Finally, the PIC is a mechanism of labor repression for people who are themselves locked up. Since the majority of prisoners are idle without pay, and most are poor people with poor families, in prison, having a job is a privilege. The fact that there aren’t nearly enough jobs for everyone incarcerated in any given prison sets up a situation where people in prison are so desperate that they are willing to work for wages far below the outside minimum. Incarcerated people are doing the labor that is necessary to maintain the prison (and their incarceration), barely being paid, because the alternative is to just be idle and have to hustle to survive. The result is that those incarcerated people with jobs are participating in their own oppression and the oppression of all the other prisoners in the facility, by keeping the prison running smoothly. Further, the divisions between incarcerated people who are idle and those who have jobs in a prison make it very difficult for there to be unity across the entire prison population. It becomes nearly impossible for incarcerated workers to struggle to improve their conditions, because there will always be someone who is willing to step into their position if the administration decides to fire them for fighting back.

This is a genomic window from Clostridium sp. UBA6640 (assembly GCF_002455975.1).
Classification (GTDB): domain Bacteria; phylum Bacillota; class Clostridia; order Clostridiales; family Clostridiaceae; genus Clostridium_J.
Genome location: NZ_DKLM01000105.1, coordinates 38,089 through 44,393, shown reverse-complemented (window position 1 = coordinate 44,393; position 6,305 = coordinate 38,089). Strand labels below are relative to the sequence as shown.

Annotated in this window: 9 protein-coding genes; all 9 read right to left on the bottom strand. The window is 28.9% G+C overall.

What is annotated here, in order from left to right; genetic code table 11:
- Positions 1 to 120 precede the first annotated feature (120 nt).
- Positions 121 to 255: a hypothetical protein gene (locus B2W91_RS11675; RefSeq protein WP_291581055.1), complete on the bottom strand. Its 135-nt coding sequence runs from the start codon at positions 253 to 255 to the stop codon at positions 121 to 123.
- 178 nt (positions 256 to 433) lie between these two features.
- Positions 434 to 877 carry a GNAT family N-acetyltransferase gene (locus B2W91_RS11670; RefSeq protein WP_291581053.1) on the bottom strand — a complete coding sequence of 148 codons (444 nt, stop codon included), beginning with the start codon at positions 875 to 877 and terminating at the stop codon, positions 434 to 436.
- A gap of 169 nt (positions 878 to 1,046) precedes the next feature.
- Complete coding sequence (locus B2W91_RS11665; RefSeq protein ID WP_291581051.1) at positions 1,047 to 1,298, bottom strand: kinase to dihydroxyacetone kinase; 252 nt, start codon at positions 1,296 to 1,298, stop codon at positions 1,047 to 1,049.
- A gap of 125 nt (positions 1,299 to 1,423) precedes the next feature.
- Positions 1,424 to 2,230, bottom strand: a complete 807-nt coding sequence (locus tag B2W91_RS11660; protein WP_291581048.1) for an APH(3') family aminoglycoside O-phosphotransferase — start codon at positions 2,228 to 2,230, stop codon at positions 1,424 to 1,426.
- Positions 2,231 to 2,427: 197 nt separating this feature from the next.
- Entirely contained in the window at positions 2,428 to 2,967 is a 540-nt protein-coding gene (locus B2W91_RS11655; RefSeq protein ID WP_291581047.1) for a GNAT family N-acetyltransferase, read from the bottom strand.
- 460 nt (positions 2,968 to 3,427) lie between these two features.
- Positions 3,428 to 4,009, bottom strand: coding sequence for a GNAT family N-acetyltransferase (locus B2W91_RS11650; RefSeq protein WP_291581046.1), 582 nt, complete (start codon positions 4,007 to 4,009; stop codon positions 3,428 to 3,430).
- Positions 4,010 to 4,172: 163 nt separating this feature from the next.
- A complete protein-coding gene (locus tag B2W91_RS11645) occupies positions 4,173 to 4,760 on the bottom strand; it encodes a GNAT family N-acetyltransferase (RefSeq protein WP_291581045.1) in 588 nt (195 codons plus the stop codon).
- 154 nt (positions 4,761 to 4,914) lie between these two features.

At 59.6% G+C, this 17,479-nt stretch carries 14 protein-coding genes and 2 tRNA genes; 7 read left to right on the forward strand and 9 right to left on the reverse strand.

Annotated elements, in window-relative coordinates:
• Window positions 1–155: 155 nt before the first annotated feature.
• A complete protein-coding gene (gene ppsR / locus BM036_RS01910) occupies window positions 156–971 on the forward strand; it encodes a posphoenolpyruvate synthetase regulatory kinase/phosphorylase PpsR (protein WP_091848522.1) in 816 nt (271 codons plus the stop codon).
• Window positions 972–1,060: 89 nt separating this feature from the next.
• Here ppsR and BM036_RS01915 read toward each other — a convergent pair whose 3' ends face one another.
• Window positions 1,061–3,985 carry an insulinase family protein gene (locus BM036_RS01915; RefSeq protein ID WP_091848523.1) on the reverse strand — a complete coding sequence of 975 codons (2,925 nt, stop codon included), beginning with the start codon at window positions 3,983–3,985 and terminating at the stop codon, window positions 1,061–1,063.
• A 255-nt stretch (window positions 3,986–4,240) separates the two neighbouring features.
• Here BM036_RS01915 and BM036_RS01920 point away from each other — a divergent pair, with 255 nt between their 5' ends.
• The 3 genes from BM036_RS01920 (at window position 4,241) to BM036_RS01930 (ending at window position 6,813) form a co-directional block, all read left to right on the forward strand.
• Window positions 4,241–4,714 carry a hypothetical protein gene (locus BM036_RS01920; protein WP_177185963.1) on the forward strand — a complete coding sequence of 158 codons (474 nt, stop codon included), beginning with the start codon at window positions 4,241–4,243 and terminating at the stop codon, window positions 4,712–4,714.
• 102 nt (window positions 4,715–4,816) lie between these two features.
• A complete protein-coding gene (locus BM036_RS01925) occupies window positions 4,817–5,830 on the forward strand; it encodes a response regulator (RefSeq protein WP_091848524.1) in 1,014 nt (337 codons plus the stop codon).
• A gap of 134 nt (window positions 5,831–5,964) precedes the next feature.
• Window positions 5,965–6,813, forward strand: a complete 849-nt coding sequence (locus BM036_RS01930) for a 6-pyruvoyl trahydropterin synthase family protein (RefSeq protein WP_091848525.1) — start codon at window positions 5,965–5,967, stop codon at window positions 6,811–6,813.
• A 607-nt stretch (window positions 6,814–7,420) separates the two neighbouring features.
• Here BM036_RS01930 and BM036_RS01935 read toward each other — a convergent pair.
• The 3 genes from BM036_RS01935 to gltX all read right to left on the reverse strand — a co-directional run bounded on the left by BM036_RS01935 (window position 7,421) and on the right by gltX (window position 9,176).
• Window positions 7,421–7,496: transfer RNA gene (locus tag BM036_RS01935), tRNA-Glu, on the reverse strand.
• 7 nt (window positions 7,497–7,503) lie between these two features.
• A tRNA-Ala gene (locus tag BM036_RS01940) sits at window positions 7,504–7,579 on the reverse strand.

In the above sections, we have discussed in detail how the PIC is an apparatus of genocide and class war, both of which are forms of constant counter-insurgency the U.S. government is always carrying out against internally colonized populations and the poor in this country. It is also important to emphasize, however, that the PIC as it exists today literally grew out of the counter-insurgency strategy that the U.S. government deployed against the freedom movements of the mid 20th century, most intensely against the wave of urban insurrections that marginalized Black communities carried out throughout the second half of the 1960s. The policing strategies (police occupation of rebellious communities and extra-legal repressive violence) that were deployed to put down those insurrections were institutionalized in the policing strategies and penal policies of the ‘war on drugs,’ long prison sentences, and harsh treatment of imprisoned rebels. Those policing strategies and penal policies are what filled as many prisons as the state and capital could build for four decades. Similarly, the criminalization of immigration, which in recent years has become a major driver of mass incarceration, is a form of counter-insurgency designed to keep the immigrant labor force terrorized and obedient. We can see in both the emergence of the PIC out of repression strategies the state deployed against freedom struggles in the mid 20th century, and its reinforcement in repression the state is deploying against immigrants, that counter-insurgency is fundamental to the existence and operation of the PIC.